New Brunswick

Youth mental health facility shouldn't be in Campbellton, says former child and youth advocate

After the political fallout of New Brunswick Ombud’s report into the Restigouche Hospital Centre, and another death at the facility, the province’s former child and youth advocate said a proposed youth facility should not be built in Campbellton.

Bernard Richard says location of facility based on politics, not health

The provincial ombud's report into the Restigouche Hospital Centre said aid patients at the hospital had been the victims of "mistreatment and inadequate care." (Shane Fowler/CBC)

After the political fallout of New Brunswick Ombud's report into the Restigouche Hospital Centre, and another death at the facility, the province's former child and youth advocate said a proposed youth facility should not be built in Campbellton.

The facility is already 90 per cent complete and would house youth mental health patients adjacent to the Restigouche Hospital Centre, where the province's adult psychiatric patients are housed.

Ombud Charles Murray has recommended cancelling the youth facility and Health Minister Ted Flemming has already delayed the opening, which was scheduled by the end of 2019.

Bernard Richard said a report his previous office had written suggested the hospital be located near a university research facility, close to specialized services and in a place where recruitment and retention would be easy, all of which Campbellton lacks.

"It's hard to attract the kind of expertise you need for a centre of excellence … in Moncton, Fredericton and Saint John," said Richard.

"It's even harder to do it in Campbellton. That's just reality."

Long held concerns

Richard said when he heard the facility would be built in Campbellton he was concerned, concerns that haven't been assuaged after last week's report.

"How could anyone not be concerned given the report I've seen last week," said Richard.

Bernard Richard, New Brunswick's former child and youth advocate, has spoken out against the decision to put a youth mental health facility in Campbellton. (Chad Hipolito/Canadian Press)

Richard's report had recommended the centre be built in Moncton.

When the facility's location was announced in 2015, Richard spoke out against the move.

"It's probably the worst place due to the issues of stigmatization and institutionalization," said Richard in 2015.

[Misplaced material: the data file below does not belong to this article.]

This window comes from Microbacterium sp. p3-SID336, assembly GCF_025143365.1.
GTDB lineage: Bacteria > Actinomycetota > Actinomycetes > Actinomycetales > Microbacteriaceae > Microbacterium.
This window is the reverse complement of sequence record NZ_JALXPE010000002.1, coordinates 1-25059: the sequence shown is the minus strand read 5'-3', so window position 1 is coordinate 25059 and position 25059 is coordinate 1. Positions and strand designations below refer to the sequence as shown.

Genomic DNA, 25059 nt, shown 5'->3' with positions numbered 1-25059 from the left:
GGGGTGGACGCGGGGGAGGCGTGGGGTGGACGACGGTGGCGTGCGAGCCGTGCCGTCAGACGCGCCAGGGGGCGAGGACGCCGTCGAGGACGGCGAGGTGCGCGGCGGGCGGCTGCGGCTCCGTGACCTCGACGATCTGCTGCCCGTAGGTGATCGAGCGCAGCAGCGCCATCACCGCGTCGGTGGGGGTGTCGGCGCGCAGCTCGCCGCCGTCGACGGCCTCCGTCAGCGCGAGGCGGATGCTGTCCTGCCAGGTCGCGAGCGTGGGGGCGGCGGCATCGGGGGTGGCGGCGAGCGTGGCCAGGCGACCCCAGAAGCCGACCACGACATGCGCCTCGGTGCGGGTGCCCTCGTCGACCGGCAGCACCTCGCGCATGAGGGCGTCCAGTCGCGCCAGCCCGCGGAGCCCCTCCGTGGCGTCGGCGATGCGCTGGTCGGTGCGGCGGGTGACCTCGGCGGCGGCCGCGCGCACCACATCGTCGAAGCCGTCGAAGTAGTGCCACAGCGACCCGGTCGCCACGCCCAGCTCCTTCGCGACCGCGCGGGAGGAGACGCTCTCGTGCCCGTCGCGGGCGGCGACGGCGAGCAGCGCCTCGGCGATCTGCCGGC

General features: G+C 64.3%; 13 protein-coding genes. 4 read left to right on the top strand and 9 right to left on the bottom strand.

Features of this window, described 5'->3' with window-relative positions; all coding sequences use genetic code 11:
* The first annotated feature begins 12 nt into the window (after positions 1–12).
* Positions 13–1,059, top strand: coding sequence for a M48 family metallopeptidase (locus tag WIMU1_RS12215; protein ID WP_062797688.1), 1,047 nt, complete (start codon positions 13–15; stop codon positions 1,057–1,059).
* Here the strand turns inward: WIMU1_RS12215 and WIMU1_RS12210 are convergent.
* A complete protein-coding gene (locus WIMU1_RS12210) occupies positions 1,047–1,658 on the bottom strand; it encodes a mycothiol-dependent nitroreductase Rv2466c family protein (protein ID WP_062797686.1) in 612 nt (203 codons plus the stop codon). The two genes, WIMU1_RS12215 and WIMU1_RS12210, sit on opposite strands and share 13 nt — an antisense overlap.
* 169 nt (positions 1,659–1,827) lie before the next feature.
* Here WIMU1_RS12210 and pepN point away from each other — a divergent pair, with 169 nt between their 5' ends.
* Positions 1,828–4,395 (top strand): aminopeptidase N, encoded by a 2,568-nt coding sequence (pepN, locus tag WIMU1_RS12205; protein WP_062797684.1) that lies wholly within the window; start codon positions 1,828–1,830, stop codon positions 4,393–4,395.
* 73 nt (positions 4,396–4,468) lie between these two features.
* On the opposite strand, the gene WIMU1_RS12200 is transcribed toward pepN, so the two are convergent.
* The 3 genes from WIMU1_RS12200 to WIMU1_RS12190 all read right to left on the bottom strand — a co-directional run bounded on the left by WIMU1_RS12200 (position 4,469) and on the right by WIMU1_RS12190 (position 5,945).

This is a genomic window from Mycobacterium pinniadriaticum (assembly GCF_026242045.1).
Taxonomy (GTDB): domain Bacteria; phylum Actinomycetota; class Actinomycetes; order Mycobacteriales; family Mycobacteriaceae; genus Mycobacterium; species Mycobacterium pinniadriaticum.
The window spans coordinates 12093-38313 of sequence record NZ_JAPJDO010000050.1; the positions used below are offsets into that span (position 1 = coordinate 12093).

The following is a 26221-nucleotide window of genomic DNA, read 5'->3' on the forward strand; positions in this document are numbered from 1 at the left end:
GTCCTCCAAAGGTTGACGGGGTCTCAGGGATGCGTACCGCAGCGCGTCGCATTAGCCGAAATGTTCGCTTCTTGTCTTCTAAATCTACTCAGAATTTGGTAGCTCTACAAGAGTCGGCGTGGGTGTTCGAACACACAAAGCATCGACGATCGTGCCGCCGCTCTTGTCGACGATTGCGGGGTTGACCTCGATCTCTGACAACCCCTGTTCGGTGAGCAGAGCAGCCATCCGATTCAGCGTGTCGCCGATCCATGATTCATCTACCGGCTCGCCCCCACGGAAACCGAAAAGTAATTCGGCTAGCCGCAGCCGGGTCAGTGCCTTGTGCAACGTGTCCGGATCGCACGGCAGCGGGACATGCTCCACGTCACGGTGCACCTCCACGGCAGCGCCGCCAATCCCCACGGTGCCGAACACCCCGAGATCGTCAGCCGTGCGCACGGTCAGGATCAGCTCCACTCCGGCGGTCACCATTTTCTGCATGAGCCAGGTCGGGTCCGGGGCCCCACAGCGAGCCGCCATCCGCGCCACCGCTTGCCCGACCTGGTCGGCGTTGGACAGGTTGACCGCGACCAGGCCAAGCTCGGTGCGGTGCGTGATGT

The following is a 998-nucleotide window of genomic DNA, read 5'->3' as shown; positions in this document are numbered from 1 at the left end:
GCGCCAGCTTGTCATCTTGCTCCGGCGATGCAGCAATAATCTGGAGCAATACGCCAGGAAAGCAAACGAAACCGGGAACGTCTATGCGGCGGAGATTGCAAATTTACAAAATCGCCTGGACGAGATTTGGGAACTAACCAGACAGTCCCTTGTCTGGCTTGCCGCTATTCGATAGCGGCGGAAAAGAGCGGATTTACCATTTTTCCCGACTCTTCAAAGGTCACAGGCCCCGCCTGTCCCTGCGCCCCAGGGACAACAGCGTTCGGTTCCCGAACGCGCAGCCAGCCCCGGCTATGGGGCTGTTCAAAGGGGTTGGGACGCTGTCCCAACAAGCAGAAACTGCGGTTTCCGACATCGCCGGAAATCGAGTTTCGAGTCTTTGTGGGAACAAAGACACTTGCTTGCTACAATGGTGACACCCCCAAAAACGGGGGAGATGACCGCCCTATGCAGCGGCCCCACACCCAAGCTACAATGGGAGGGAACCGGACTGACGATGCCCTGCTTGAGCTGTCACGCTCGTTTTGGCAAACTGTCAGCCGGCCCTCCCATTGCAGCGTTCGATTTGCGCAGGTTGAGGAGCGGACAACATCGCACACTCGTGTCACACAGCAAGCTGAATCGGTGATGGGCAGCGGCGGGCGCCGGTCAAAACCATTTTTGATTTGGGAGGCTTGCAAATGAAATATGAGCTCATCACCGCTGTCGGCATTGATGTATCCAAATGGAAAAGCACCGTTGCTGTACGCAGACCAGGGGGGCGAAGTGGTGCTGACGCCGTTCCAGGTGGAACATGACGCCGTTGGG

Ombud's report

Last week the province's ombud released a report in which he said patients at the hospital had been the victims of "mistreatment and inadequate care."

He further outlined examples of abuse, such as an unnamed patient who died of an infection after not having their vital signs monitored closely and an employee who "likes to scare and torment patients."

Two days after the report, RCMP announced they are investigating a death that occurred at the centre on Saturday.

The 38-year-old man's cause of death hasn't been released.

Future of facility

The future of the youth facility in Campbellton has been in doubt since the ombud's report was released last Thursday.

After the report became public, health minister Ted Flemming said that cancelling the almost completed center was "on the table."

Provincial ombud Charles Murray recommended that the almost completed youth mental health centre should be cancelled. (Nicolas Steinbach/Radio-Canada)

Later Premier Blaine Higgs said the centre wouldn't open until it's properly staffed, but seemed to set aside suggestions that the centre would be moved.

Richard said he feels the decision to build the youth facility in Campbellton was a politically motivated one.

He said he believes the decision was made with regional economic development in mind, rather than health.

"I just don't think that we should make political decisions in the area of healthcare," said Richard.

"We should be focused on providing the best care possible."

At the time the governing Liberals brushed off Richard's concerns about the facility's location and the assertion that the location was politically motivated.

"You know, for him to be saying those kind of things, he's disrespecting the expertise that we've developed over the years" said Donald Arseneault, who was then the MLA for Campbellton-Dalhousie.

"It's a slap in the face of those professionals that have worked with people dealing with these situations."

With files from Information Morning Fredericton and Information Morning Moncton